But lucky her: at the age of nineteen she had married Dave Storm who had all the magnetic charm, sophistication and understanding of Mr. Blobby. She was now so used to referring to him as Mr. Blobby in her head, she was sure that one day soon the name was going to slip out. Give Mr. Blobby a lager in his hand and an audience of his mates from the garage where he worked as a mechanic and he thought he was so funny. Downright hilarious. A real Jack the Lad. There must have been a time when Maggie had thought he was funny, but now he mostly made her grind her teeth. Sometimes she had cartoon-like fantasies of taking a swing at him with a frying pan. Not to kill him, of course, merely to knock some sense into him. I don't take sugar in my tea...Bang! I don't like being called Mags...Bang! I hate the way you sniff for no real reason...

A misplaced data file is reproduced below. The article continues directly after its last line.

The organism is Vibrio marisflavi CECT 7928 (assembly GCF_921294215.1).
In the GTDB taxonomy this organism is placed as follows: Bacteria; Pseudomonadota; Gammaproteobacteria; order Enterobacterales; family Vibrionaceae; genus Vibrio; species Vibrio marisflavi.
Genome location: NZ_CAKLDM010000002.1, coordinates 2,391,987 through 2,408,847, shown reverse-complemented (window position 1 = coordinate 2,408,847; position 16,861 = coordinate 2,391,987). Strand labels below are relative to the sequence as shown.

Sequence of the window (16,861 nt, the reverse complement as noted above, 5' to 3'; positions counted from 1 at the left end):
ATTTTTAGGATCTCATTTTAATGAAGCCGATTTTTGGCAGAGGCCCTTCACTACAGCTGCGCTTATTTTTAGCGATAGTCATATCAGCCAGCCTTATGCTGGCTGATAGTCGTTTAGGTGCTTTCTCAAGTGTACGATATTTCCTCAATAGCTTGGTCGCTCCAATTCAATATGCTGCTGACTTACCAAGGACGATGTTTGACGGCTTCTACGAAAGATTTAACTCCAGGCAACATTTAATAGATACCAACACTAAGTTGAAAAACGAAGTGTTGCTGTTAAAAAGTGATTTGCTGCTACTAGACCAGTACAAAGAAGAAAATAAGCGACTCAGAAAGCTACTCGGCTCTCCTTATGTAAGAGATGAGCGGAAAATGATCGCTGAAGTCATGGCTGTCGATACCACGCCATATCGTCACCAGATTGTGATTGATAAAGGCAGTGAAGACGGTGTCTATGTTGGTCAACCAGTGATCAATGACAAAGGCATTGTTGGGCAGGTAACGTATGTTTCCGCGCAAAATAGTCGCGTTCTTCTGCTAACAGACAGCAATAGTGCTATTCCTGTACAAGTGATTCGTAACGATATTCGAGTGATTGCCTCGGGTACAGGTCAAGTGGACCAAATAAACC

Sometimes, when she wasn't imagining herself with a frying pan in her hands, she pictured herself screaming, her mouth wide open, her eyes bulging nearly out of their sockets. The temptation to scream was growing harder to resist. But she mustn't give in to it. Do that and she might lose it and never stop screaming.
Not Losing It was one of her New Year's resolutions. Along with:
Do Something New.
Learn To Stand Up For Myself.
Other than Not Losing It, she had done nothing about the resolutions, but it was only the third of January, so early days.